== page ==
In SNOWMEN, three pre-teenage friends try to set a Guinness Book of World Records by creating the most snowmen in one day. Billy is the ringleader and is recovering from cancer. He tells his friends he’s had a relapse. Billy becomes obsessed with doing things that will get him remembered after he dies, but when it’s revealed Billy is not dying but just has a cold, the snowmen event is canceled. Everyone’s upset because they think Billy has been lying to them. Then, Billy falls through the ice and may die.
Bobby Coleman as Billy is terrific. The story moves along with a good dose of lighthearted humor. Christopher Lloyd brings home the message that it’s the person you are – not what famous things you do – that’s important. There is discussion of heaven, mostly played for laughs, about whether Benjamin Franklin is an angel and if indeed all dogs go to heaven. There’s also a strong subplot about a new kid from Jamaica who has to learn to ice skate when trying to get help for Billy. Happily, there’s only a little negative content in SNOWMEN and very much to commend.
(BBB, C, L, V, M) Very strong moral worldview with solid Christian elements extolling giving your life to save someone else, friendship, and seeking to be known for the person you are and not for a famous act; one exclamatory profanity, no obscenities; boy falls through ice hole, boy dies but resuscitated (handled tastefully), bully and hero fight, boy hits bully on mouth which bleeds; no sex scenes; no nudity; no alcohol; no smoking or drugs; and, bullying, close up of frozen corpse, scatological humor.
SNOWMEN tells the story of three pre-teenage friends who attempt to set a Guinness Book of World Records by creating the most snowmen in a single day. Billy is the ringleader and is recovering from cancer. He confides in his friends he’s had a relapse because last time he had cancer his Dad told him he just had a cold – something his Dad is saying this time too.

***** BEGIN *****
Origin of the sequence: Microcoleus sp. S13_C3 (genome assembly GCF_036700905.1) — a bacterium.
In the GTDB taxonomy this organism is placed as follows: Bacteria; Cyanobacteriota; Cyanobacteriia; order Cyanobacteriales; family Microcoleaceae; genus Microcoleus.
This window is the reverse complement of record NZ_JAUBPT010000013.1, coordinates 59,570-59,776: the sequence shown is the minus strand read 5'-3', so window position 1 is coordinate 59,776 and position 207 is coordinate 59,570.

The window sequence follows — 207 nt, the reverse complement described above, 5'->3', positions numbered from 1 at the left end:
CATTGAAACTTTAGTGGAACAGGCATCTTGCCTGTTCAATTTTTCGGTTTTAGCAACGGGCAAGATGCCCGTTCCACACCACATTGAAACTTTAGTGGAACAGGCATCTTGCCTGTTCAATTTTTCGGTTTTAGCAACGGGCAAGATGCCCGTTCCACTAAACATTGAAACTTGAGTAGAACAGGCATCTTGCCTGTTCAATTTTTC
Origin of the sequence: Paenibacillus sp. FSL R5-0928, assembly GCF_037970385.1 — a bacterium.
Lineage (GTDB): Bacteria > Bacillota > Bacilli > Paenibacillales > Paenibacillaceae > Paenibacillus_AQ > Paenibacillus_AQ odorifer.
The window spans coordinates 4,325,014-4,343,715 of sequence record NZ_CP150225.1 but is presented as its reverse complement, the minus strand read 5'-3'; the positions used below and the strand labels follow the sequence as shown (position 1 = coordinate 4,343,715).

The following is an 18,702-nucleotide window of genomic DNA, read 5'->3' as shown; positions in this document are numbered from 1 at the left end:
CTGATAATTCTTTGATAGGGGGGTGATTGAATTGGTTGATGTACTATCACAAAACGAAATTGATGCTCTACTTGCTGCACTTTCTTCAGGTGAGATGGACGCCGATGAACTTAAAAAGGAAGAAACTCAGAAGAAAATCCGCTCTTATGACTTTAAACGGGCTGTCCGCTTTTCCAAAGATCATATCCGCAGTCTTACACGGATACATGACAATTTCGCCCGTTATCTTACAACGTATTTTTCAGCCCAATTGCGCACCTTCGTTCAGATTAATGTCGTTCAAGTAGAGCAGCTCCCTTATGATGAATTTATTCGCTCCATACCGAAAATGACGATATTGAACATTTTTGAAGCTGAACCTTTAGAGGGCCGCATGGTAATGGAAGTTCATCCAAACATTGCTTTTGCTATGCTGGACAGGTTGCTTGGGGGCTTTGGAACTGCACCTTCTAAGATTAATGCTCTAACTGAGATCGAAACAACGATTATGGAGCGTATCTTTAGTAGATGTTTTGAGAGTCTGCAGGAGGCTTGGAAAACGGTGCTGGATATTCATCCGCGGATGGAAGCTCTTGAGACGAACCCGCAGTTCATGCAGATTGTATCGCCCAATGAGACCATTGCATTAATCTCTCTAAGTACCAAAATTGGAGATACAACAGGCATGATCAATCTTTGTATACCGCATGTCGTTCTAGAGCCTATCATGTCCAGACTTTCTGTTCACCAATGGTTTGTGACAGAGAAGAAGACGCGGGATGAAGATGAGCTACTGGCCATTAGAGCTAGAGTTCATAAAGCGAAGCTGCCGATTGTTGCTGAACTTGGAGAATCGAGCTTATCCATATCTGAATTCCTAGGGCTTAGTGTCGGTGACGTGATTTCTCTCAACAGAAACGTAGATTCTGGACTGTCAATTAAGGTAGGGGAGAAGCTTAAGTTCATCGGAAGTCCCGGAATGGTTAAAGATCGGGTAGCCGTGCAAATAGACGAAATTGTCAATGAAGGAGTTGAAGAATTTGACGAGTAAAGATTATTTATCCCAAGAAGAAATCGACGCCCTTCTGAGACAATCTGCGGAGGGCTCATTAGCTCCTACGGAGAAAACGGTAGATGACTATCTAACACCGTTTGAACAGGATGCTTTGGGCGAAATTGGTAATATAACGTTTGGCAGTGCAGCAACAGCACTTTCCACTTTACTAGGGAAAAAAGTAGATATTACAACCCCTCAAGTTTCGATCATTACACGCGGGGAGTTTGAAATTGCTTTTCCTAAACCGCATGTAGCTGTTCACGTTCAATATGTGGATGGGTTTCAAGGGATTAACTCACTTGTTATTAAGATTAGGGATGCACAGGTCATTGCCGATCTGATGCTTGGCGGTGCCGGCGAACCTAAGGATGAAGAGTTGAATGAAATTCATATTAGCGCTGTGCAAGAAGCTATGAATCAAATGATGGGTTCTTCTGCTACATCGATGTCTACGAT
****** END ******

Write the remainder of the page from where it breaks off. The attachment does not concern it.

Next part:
Billy becomes obsessed with trying to do things that will get him famous and remembered after he dies. The three friends discover a frozen body and get some notoriety from that. Then, they attempt to set the world record for most snowmen but have a hard time getting volunteers. Billy takes off his stocking cap to reveal his bald head from chemotherapy, which incites pity, causing many people to sign up to volunteer.
[SPOILERS FOLLOW] When Billy’s publicity-hungry car salesman dad shows up to the snowmen event, he reveals that Billy is not dying; he really has a cold. The event is canceled because it seems that Billy’s been lying to everyone.
When Billy and friends are harassed by Jason the bully, Billy pulls Jason out of an icy lake, but in doing so, falls in himself. His friends try to get him, but he dies for a number of hours, but is resuscitated in the hospital.
There is much to recommend in this charming movie. Bobby Coleman as Billy is terrific. The production values are solid, and the story moves along with a good dose of light hearted character humor. Christopher Lloyd as the cemetery caretaker brings home the message that it’s the person that you are – not what famous thing you do – that’s important.
There is discussion of heaven as the boys talk about it. It’s mostly played for laughs about whether Benjamin Franklin is an angel and if indeed all dogs do go to heaven. There is a strong secondary story of Howie, the new kid from Jamaica, who has to learn to ice skate when trying to get help for Billy.
Another thread of the story is Billy’s Dad learning to not “spin” (lie), as he does on his used car commercials. It’s the father’s “spinning” that made Billy think he had a cancer relapse.
There is happily very little negative content aside from bullying, a close up of frozen corpse, and scatological humor, and very much to commend in SNOWMEN.
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